Closeout of EVA2

At this point in their return traverse, Scott and Irwin were relying entirely on the LRV's navigation system. They had followed their outbound traverse tracks around the western edge of Dune Crater, but left them behind as they headed due North. They would not see their original tracks again until they had passed Arbeit Crater on their left, when they could follow them back to the LM. Joe Allen briefed them on the off-loading of the lunar samples and core tubes back at the Lunar Module, and the other steps they would have to take once they got there. Their workday was far from over. Irwin would be busy performing soil mechanics experiments which occupied five detailed pages on his Cuff Check List. These were designed to determine the soil's ability to bear load and its general stability. Scott once again tackled the drilling, but the second drilling exercise to place the other heat flow sensor proved just as difficult as the first. Nevertheless he placed the second sensor, even though it was not as deep as the scientists had hoped. Scott then helped Irwin with the trenching experiment, which achieved a depth of roughly 25 cm before hitting a rock.

Joe Allen then informed the crew that the ALSEP site would become the de facto Station 8 stop, where the deep core sample was originally scheduled to be taken.

Scott was surprised at this, thinking this task had been bypassed by Houston. Nevertheless, he turned to the task of having to drill a deep core sample. Surprisingly, he succeeded in drilling down to a depth of 2.4 m after only a few minutes of effort. However, when it came time to extract the core tube, it could not be removed. Scott spent precious time trying to pull it out but the Moon held its grip on the core tube sections. Houston advised him to leave them there for the time being and another attempt would be made the following day. Meanwhile, Irwin took photographs of the various experiments at the ALSEP site. When both astronauts were back at the LM, Allen asked Scott to give the LRV a good dusting, including the LCRU, the TCU, the battery covers and the top of the TV camera.

Allen once more reminded the crew to dust off the LRV battery covers prior to opening them to let the batteries radiate to deep space. They continued with their closeout of the EVA, getting the lunar samples in the rock bags and core tubes up to the Lunar Module. Scott powered down the LCRU and opened its blankets and made sure that the TV camera was in the down position and powered off. Scott and Irwin climbed back into the Lunar Module, and re-pressurized the cabin at 149 hours and 26 minutes, Ground Elapsed Time (GET). They had set a new EVA record of 7 hours, 12 minutes and 53 seconds. The bad news was that they only had twenty-two hours left on the lunar surface, which was dictated by the limited lunar surface time of the Lunar Module. The next day's EVA would have to be shortened, and that put the hoped-for trek to the North Complex in serious doubt. The crew spent the next several hours going through the detailed closeout procedures with CapCom Gordon Fullerton. During this time, Scott and Irwin had the chance to communicate with their Command Module Pilot, Al Worden. They only had a few minutes to speak, but Scott used it to rave about the performance of the rover.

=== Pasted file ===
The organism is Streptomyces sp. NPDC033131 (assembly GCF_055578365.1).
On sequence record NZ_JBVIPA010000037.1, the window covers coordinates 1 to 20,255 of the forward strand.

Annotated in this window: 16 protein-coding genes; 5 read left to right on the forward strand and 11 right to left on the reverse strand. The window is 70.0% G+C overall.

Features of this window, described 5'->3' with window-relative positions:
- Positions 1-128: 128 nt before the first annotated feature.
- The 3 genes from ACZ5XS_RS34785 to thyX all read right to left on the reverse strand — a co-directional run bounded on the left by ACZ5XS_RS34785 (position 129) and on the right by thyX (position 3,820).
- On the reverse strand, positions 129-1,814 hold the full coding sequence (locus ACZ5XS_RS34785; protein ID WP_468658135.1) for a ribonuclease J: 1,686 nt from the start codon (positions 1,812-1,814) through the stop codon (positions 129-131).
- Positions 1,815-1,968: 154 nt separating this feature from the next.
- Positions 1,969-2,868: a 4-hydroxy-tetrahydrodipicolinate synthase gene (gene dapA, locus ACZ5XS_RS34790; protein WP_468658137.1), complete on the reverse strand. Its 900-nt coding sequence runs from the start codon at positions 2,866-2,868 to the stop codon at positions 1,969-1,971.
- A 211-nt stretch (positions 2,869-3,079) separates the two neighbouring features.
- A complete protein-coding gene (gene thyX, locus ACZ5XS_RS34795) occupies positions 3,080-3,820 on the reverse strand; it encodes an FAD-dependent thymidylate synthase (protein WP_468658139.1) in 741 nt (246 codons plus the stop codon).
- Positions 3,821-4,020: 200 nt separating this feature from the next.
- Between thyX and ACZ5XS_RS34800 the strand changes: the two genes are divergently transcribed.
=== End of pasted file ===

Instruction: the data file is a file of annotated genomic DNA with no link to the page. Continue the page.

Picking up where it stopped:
Certainly, Wernher von Braun was pleased with how well the mission was going, and gratified that the Lunar Rover had performed so well up to this point. Morea and his team were all smiles, as were the engineers and managers at Boeing and GM. Nevertheless, the LRV's thermal team kept a watchful eye on the temperature of the subsystems as Scott and Irwin finally bedded down for the last ''night'' on the Moon.


CapCom Joe Allen awoke Scott and Irwin at just after 160 hours Ground Elapsed Time. Allen and Scott actually conversed in German for a minute or two, which warmed the hearts of Dr. von Braun, Dr. Kurt Debus, and many of the other original German engineers who worked on Apollo. Both astronauts had slept well and Allen updated the crew, stating that their first task was to retrieve the deep core tube, followed by the planned LRV Grand Prix photography before starting out for Station 9. They exited the Lunar Module, finished preparing the rover, then drove over to the ALSEP site to once more attempt to extract the core tube, which had a design flaw in the flutes at the core tube joints. After repeated strenuous efforts, Scott and Irwin finally succeeded in pulling the core tube from the ground, but at the

The Lunar Rover permitted Scott and Irwin to discover samples of the lunar crust that pre-dated the Mare Imprium impact. While at Spur Crater on Mount Hadley Delta during their second EVA, they spotted this anorthosite. It was found to be more than 4 billion years old. (NASA)

cost of a minor shoulder injury for Scott and the eventual blackening and loss of several fingernails. The frustration didn't end there. Scott managed to separate the first three sections of the core tube, but the last three sections were recalcitrant. The device at the back of the rover designed to help separate the sections had actually been manufactured backwards and thus could not properly grip the core tubes. Scott and Irwin spent an exasperating, time-consuming and precious half-hour trying to separate the sections, to no avail. Scott asked Houston if all the effort for this core tube was really worth it and Joe Allen assured him it most certainly was.

''Quite seriously, Dave and Jim,'' Allen told them, ''that's undoubtedly the deepest sample out of the Moon for perhaps as long as the Moon itself has been there.''

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